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A century (from the Latin centum, meaning one hundred; abbreviated c.) is 100 years. Centuries are numbered ordinally in the English language along with many others (e.g. "the 7th century AD/CE"). A centenary is a hundredth anniversary or a celebration of this, typically the remembrance of an event which took place a hundred years earlier. Its adjectival form is centennial.

According to the Gregorian calendar, the 1st century AD/CE started on January 1, 1, and ended on December 31, 100. The 2nd century started at year 101, the 3rd at 201, etc. The n-th century started/will start on the year (100 × n) − 99 and ends in 100 × n. A century will only include one year, the centennial year, that starts with the century's number (e.g. 1900 is the final year of the 19th century).

Because the Gregorian Calendar does not have a year 0, purists have argued that a new century does not begin until **01.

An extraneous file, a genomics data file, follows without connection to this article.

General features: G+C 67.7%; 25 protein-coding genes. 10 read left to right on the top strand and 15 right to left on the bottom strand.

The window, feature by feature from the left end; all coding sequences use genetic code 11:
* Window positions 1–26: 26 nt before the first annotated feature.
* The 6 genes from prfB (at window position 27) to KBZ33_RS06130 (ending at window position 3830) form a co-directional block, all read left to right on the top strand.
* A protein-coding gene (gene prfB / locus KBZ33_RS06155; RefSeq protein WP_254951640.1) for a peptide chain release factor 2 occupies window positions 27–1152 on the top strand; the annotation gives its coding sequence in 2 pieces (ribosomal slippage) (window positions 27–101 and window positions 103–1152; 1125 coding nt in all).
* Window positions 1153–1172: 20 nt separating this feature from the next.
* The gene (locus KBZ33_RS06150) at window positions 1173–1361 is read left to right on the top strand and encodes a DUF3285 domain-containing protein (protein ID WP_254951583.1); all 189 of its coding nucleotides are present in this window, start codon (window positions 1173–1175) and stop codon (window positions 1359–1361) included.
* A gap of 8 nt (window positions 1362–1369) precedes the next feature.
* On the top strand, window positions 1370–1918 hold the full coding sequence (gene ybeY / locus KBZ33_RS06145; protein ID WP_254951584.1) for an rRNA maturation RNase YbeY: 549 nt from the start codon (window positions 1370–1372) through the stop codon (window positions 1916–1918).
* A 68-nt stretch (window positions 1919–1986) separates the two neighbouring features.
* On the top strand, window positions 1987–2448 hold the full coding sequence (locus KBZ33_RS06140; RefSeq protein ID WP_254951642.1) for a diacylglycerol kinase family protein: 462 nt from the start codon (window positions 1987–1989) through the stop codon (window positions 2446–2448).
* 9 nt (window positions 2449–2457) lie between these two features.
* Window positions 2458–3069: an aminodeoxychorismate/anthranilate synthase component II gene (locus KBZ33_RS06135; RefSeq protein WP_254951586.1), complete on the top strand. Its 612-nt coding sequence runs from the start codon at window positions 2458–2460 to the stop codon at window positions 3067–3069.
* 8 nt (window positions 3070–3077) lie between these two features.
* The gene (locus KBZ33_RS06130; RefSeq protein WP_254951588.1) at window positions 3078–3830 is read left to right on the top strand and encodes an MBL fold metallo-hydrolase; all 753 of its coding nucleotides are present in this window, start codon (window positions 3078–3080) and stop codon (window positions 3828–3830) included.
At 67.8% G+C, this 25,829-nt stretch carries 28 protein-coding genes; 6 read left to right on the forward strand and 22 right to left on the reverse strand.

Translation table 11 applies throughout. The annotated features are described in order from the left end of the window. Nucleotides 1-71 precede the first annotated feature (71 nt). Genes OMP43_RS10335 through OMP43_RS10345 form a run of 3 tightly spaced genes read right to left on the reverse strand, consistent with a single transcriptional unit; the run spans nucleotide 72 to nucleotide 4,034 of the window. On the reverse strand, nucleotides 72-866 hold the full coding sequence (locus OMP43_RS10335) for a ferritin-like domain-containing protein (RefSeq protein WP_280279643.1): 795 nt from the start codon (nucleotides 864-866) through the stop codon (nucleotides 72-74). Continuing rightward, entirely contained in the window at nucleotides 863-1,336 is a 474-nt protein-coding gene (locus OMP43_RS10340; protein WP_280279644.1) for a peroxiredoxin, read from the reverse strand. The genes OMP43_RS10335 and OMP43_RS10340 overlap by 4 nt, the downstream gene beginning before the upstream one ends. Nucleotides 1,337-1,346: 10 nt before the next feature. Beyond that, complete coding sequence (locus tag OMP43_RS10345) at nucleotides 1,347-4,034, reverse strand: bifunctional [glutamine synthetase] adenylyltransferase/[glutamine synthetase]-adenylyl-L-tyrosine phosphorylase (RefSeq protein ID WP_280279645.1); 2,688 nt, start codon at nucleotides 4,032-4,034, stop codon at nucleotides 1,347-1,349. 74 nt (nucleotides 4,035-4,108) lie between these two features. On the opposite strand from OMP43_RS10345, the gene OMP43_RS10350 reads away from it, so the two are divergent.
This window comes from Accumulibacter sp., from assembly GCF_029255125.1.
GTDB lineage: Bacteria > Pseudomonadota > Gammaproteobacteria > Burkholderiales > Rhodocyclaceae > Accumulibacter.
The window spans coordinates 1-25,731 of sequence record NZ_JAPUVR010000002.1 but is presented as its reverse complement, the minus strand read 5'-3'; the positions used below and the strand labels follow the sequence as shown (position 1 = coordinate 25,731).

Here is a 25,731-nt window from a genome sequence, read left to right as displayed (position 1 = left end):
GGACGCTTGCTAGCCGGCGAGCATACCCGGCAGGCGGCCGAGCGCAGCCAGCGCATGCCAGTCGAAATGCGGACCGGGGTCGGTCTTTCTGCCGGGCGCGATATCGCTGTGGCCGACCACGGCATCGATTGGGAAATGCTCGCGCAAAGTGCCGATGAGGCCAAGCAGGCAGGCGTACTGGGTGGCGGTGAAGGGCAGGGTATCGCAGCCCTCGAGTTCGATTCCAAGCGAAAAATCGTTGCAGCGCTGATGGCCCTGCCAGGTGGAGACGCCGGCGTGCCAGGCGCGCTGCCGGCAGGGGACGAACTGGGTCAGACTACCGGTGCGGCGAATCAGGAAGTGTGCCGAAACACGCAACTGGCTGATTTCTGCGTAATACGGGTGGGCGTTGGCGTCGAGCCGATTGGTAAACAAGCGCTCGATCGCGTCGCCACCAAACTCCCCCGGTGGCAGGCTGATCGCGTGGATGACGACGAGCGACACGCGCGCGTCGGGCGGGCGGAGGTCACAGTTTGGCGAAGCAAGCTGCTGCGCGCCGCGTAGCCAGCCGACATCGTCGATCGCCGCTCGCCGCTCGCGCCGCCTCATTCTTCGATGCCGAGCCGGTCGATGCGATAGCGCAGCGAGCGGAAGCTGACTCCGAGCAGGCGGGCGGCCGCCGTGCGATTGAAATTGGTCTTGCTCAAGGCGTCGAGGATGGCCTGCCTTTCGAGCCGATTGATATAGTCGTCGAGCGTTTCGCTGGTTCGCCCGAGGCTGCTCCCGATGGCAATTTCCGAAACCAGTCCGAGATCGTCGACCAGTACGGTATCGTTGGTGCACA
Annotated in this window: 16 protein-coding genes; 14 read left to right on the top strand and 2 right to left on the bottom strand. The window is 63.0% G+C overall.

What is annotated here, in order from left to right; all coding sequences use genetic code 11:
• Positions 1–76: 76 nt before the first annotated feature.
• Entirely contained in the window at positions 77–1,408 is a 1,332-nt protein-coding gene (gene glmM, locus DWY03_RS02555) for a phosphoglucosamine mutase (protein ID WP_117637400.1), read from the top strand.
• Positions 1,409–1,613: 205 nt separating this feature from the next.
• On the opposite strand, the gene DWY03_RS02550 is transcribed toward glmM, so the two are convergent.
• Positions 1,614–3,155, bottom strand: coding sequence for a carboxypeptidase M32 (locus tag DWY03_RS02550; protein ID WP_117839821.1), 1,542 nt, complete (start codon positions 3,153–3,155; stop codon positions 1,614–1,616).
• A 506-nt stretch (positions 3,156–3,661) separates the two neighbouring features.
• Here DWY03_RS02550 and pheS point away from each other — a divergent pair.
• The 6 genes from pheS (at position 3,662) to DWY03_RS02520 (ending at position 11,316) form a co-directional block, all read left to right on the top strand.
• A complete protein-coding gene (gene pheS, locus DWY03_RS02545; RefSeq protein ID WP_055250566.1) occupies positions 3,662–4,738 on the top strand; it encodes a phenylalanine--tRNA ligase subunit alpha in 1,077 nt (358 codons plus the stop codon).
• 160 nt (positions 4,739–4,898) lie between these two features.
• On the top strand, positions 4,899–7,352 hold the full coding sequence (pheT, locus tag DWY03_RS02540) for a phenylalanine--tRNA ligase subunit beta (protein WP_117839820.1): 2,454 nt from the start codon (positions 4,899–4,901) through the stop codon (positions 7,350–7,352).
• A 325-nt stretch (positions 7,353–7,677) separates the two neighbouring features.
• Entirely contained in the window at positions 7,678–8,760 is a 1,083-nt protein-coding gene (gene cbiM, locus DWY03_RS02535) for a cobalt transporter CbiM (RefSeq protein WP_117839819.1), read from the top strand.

Dionysius Exiguus of Scythia Minor introduced the anno Domini system in AD 525, counting the years since the birth of Christ.[10] This calendar era is based on the traditionally reckoned year of the conception of Jesus of Nazareth, with AD counting years from the start of this epoch, and BC denoting years before the start of the era. There is no year zero in this scheme, so the year AD 1 immediately follows the year 1 BC. This dating system was devised in 525, but was not widely used until after 800.

There is a year 0 however in the astronomical year numbering and in the ISO 8601:2004. In this case, both 1900s and 20th century have the same time span (1900-1999). However, most people assume and prefer that a new century begins with two 0s as its last digits (1700, 1800, 1900, 2000, etc.)